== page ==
Academic journal article Economic Inquiry

External Recruitment and Intrafirm Mobility

Academic journal article Economic Inquiry

External Recruitment and Intrafirm Mobility

Article excerpt

I. INTRODUCTION

Competition for promotion has a very strong effect on employees' work incentive. In the stereotypic internal labor market described in Doeringer and Piore (1985), there are only a limited number of ports of entry into a hierarchical firm or organization, so that existing employees are insulated to a large extent from external competition in their climb up the corporate ladder. However, Lazear (1992) and Baker et al. (1994a, 1994b) find extensive external recruitments at almost all grade levels in their studies of different U.S. corporations. If the boundary between internal and external labor markets is not impervious, then the choice between external recruitment and internal promotion in filling openings becomes an important personnel decision, with interesting implications on incentives.

Opening up the competition to external applicants discourages collusion among candidates as well as offers a quick channel for absorbing external talents. However, it also reduces the probability of promotion for existing workers and thus their incentive to exert, with adverse effect on the firm's profit. In Chan (1996), I suggest that work incentive for the internal promotion candidates can be maintained if external competitors are handicapped in the contest. Such favoritism for existing employees implies that senior positions tend to be filled internally more often than not, and that a worker is recruited from the outside only if he or she demonstrates a significant margin of superiority over the internal candidates. This is consistent with the observations that external recruits account for only about 15% to 20% of all appointments to top management positions (see Denis and Denis 1995; Warner et al. 1988) and that roughly the same percentage of chief executive officers (CEOs) of large U.S. firms are outsiders (see Agrawal et al. 2002; Chan 1996; Parrino 1997).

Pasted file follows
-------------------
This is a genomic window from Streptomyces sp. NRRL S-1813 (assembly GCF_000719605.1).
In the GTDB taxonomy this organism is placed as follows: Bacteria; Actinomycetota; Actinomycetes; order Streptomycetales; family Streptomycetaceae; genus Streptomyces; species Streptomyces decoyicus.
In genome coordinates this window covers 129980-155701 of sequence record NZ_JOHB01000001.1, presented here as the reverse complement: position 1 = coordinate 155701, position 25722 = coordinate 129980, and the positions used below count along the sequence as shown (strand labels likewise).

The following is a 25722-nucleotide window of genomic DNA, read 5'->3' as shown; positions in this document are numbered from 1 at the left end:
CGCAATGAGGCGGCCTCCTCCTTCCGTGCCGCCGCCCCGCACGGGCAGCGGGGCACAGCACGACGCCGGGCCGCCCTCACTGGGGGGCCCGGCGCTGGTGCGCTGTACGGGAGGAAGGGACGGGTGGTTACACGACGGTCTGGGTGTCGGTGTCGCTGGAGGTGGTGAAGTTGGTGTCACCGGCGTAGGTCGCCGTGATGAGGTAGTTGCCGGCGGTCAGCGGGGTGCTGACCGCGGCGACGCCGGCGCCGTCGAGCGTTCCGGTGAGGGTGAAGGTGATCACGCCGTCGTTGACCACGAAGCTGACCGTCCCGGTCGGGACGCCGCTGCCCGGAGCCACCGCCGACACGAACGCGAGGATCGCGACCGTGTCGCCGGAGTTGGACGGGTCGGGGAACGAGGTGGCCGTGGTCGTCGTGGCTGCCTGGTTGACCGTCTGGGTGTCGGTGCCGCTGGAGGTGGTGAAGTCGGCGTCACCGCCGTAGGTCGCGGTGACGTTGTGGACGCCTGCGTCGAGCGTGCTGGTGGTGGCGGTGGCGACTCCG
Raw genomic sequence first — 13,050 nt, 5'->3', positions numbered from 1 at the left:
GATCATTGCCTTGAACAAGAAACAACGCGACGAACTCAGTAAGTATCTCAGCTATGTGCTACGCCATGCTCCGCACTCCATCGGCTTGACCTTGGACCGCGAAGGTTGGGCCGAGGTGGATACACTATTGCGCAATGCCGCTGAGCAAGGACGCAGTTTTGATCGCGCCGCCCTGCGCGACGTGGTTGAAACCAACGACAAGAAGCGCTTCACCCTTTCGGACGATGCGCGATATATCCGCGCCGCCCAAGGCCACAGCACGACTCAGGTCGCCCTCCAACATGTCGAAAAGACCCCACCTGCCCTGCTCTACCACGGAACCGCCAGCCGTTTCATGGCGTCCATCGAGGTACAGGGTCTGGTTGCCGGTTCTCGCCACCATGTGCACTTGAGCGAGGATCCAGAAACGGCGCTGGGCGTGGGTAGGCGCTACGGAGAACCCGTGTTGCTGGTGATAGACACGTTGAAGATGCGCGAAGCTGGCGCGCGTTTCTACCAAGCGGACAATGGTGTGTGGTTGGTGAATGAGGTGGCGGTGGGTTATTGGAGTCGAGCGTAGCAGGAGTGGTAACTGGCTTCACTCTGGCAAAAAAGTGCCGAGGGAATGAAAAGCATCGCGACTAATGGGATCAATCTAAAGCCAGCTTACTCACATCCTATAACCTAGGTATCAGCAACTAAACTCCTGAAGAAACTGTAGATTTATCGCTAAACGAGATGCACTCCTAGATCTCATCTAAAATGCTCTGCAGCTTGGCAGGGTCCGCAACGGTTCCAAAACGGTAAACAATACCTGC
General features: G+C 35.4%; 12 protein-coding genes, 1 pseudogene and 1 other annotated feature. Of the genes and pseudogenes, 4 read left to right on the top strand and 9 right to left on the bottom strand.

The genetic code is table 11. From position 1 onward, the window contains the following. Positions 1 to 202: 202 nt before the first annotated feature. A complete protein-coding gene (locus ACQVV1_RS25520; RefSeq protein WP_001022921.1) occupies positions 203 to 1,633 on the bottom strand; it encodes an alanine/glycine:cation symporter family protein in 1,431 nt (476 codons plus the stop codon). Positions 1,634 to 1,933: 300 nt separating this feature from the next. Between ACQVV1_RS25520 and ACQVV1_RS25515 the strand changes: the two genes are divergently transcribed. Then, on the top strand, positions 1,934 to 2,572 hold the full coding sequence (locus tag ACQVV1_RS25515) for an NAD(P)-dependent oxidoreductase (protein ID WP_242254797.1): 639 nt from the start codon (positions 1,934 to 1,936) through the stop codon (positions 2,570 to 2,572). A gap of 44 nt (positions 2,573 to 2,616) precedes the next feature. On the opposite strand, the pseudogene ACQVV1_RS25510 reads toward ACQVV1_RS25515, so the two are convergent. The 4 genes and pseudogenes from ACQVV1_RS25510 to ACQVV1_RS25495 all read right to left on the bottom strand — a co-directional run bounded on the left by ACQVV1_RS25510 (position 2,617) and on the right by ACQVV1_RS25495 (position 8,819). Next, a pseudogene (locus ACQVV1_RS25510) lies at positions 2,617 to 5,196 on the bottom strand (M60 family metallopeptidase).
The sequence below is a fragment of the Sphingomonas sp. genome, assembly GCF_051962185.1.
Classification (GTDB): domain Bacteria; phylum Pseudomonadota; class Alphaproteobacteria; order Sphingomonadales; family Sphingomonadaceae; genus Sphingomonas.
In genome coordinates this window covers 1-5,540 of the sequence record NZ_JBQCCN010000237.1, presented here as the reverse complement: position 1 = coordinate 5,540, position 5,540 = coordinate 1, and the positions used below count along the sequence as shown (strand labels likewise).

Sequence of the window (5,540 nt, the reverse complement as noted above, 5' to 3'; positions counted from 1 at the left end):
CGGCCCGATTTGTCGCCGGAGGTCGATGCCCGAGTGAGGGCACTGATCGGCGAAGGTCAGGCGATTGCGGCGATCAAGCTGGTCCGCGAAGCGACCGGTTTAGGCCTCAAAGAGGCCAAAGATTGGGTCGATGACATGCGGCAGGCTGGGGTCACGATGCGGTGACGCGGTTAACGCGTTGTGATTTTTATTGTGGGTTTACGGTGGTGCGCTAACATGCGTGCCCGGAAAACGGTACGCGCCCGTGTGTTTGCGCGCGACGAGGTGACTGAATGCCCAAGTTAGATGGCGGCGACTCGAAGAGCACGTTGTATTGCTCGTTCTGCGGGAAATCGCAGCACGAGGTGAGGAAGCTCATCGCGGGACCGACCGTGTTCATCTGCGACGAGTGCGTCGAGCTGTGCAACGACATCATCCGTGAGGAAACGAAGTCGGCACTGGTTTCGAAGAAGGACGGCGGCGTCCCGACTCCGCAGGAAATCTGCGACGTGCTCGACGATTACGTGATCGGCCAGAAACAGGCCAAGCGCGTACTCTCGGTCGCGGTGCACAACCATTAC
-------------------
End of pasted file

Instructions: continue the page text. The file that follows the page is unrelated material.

The "handicapping" hypothesis of promotion suggests a dilemma in personnel decisions. Although handicapping external applicants provides incentive for existing employees, it also increases the chance of inferior internal contestants being promoted to senior positions. Where sorting of workers by ability into different (particularly senior) positions is important, efficiency within the organization is compromised. This tension between sorting and maintaining work incentive is explored in Tsoulouhas et al. (2001). Unfortunately, the gain in realism with the incorporation of sorting is offset by ambiguity in most of the results. The ability of the firm to precommit to future compensation, the relative abilities of the internal and external contestants, the cost of work effort, and commonality within the firm and within the industry all have a role in determining the direction and magnitude of the handicap, with different combinations of these factors resulting in very different outcomes.

Whether one starts with the Chan model or the Tsoulouhas model, empirical evidence is important to establish the significance of the competitive handicap against external candidates. There has been no shortage of empirical investigations of the incentive effects of tournaments. Most follow one of two different analytic approaches. One approach uses cross-sectional or nonpanel data, such as data on executive salary across firms (Gibbons and Murphy 1990; Leonard 1990; Main et al. 1993) or data from professional sports tournaments (see, for example, Ehrenberg 1990); few of these studies address the distinction between internal or external contestants. Agrawal et al. (2002) is an exception. It tests implications of the handicapping hypothesis derived in Tsoulouhas et al. (2001) by analyzing more than 1,000 CEO successions in large U.S. firms from 1974 to 1995. Even though some of the results are also consistent with a traditional human capital interpretation, and the key hypothesis can be derived from the Tsoulouhas model only under certain conditions, they offer some support for the existence and relevance of the competitive handicap against external contestants. …

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